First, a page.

Based on these three qualities, pre-crypto digital goods are deeply unsound compared with physical collectibles that you can hold, authenticate, and sell 7.
In most cases, digital goods are issued into a walled garden by the creator of the garden. The obvious example is video games, where users can buy and earn items. This market for digital goods is already huge ($80B last year) 8 and driving the rapid revenue growth of games and mobile apps.
Despite their soaring popularity, digital goods today are highly problematic as collectibles. The root cause: users don’t actually own them.
The “owner” of a pre-crypto digital good faces massive liquidity and trust risks. Pre-crypto digital goods are issued by central authorities that manage custody of the digital goods (risk to 1), can inflate the supply at will (risk to 2), and often limit the trade-ability of the items (risk to 3). A sound digital collectible should be worth at least an order of magnitude more.
Applying Gresham’s law, we should expect people to have a high preference for the more sound version of digital collectibles. Users will be quick to rid themselves of non-crypto collectibles and will hoard crypto collectibles–storing trillions of dollars. The opportunity for sound collectibles is at least as big as the opportunity for “digital gold”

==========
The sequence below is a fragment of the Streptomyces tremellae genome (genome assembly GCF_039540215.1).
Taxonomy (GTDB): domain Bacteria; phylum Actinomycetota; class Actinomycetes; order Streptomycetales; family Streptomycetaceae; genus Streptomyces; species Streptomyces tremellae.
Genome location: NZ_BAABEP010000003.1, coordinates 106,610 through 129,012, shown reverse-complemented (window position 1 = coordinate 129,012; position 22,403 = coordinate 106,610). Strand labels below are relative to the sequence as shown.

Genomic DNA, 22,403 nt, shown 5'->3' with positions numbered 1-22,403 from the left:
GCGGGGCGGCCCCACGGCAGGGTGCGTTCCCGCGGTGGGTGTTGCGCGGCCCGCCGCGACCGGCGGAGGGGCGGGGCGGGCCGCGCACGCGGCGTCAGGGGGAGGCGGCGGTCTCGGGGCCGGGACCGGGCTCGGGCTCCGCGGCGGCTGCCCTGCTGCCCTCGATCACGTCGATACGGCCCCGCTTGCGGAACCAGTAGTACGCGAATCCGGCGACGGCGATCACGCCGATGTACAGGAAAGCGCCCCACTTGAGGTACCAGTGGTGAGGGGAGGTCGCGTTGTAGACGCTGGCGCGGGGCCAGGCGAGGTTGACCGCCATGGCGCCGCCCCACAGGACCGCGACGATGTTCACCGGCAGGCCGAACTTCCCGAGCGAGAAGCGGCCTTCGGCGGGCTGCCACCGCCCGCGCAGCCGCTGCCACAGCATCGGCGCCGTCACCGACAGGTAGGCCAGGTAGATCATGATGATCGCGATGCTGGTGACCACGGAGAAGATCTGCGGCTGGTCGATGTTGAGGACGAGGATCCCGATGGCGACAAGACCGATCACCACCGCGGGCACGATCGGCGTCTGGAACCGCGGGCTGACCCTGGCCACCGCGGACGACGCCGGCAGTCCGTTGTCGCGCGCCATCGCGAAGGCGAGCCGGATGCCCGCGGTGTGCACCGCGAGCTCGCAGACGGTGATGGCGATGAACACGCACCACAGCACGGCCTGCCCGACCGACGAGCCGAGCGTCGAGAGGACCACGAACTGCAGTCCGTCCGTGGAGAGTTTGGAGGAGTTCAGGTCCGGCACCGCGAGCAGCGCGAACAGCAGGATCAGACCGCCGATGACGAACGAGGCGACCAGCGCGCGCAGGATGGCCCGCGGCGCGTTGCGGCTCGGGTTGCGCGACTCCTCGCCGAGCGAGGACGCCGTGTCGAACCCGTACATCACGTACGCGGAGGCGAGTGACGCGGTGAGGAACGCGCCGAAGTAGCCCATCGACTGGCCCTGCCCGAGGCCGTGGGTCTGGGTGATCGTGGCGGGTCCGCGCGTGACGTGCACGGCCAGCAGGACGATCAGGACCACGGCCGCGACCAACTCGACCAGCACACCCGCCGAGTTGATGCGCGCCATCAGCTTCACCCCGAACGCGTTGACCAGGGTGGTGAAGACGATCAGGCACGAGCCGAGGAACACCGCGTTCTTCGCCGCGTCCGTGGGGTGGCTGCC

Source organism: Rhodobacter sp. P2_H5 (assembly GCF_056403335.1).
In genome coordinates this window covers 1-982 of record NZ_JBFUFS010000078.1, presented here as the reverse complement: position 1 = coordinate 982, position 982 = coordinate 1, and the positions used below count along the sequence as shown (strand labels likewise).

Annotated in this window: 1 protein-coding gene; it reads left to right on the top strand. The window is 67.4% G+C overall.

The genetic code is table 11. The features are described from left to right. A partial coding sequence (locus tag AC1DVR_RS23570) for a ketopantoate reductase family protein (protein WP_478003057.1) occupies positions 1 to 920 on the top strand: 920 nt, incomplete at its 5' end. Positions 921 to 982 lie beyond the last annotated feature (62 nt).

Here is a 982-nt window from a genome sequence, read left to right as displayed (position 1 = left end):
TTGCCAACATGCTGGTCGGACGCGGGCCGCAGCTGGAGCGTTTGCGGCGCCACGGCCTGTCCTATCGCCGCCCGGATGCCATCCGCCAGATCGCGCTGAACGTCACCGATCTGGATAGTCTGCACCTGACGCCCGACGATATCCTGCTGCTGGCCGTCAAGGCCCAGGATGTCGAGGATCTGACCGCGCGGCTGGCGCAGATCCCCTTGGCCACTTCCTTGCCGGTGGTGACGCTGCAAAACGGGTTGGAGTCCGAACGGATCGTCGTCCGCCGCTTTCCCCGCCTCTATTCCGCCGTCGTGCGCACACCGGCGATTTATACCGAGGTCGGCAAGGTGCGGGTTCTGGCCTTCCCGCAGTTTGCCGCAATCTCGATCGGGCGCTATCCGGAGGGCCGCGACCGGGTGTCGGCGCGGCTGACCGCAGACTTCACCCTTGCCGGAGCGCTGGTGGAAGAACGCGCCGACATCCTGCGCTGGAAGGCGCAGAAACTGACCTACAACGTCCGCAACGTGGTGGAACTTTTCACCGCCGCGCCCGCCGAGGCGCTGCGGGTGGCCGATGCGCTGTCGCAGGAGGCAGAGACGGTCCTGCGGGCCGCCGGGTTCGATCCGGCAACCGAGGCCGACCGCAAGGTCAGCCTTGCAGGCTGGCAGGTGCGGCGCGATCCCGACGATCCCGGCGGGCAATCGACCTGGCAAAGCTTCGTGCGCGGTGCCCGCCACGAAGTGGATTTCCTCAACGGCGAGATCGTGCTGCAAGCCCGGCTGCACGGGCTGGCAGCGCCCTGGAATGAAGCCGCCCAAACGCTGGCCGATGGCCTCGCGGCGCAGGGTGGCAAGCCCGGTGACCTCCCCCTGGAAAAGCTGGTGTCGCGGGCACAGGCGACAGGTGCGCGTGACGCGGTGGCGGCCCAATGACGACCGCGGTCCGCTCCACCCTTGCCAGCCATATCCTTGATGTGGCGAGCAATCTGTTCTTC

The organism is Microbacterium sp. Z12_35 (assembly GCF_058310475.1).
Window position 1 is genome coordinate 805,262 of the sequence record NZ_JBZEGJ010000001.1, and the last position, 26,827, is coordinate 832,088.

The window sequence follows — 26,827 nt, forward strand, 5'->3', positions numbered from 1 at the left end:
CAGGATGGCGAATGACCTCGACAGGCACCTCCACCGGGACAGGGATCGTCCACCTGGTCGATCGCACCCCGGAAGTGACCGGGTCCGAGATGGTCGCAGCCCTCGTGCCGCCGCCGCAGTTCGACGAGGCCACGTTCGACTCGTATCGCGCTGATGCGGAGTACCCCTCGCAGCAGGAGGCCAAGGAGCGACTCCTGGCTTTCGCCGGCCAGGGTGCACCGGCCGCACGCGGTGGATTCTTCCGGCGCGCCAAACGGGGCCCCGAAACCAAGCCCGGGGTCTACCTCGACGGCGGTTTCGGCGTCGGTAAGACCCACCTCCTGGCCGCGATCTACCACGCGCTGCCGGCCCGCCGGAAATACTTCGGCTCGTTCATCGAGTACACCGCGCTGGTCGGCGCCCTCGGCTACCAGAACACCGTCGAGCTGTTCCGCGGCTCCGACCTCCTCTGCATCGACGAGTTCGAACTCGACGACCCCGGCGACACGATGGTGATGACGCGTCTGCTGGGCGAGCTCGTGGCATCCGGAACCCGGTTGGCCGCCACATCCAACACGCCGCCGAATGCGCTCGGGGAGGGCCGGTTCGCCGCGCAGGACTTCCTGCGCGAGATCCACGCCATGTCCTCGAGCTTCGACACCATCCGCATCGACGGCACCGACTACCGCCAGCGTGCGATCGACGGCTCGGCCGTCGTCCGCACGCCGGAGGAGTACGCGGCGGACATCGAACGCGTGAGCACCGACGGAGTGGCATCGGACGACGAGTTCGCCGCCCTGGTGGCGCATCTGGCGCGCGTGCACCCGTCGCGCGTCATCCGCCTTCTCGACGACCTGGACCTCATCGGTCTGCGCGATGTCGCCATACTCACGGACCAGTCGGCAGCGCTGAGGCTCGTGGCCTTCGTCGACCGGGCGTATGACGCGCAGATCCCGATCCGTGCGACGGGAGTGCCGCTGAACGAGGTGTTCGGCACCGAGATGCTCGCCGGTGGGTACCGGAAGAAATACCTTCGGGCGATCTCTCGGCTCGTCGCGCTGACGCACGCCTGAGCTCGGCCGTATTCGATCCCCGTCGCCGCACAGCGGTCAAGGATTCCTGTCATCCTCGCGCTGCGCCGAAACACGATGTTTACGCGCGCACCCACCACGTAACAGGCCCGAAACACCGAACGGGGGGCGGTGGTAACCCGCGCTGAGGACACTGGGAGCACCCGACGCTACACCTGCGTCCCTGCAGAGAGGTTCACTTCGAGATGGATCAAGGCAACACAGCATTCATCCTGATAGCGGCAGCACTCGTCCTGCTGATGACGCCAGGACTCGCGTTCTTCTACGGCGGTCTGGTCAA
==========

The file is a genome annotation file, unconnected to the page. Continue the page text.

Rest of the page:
1/ Lots of talk lately about NFTs / crypto collectibles. Imo the main reason to be excited is that it's a SoV story for smart contract protocols. There's lots of ways to back into a multi trillion dollar TAM (one below). @jlppfeffer helped me frame this as "non-monetary SoV" https://t.co/oStXYJDMFA
— Tony Sheng (@tonysheng) April 13, 2018
In sum, blockchain offers sound money and sound digital goods. Both opportunities are on the order of trillions of dollars and if realized will have widespread consequences. Today’s money and collectibles are both problematic, but the path to mass-market adoption is still unclear with substantial execution risk. While users should prefer sound digital goods like they prefer sound money, incumbents are unlikely to support adoption and crypto-native social worlds are unproven and require considerable time and effort. Despite these challenges, the gravitational pull is towards sound digital goods, a win for users.
“Sound” money can refer to commodity-backed money like the gold standard or money that not liable to unexpected inflation or deflation of price. When applied to cryptocurrencies, sound money means money that it’s protected from unexpected inflation or intervention by third parties. ↩
Among many other things, but I believe digital goods is by far the most valuable opportunity ↩
This is logically true, but I’m looking for a good stat for this number. Would appreciate any leads. ↩
The terms “good” and “collectible” are used somewhat interchangeably throughout because all digital goods have some degree of collectibleness. The cost of production is ~$0 and the price is determined by the community–that is, the “use value” is zero and the “exchange value” drives the price. ↩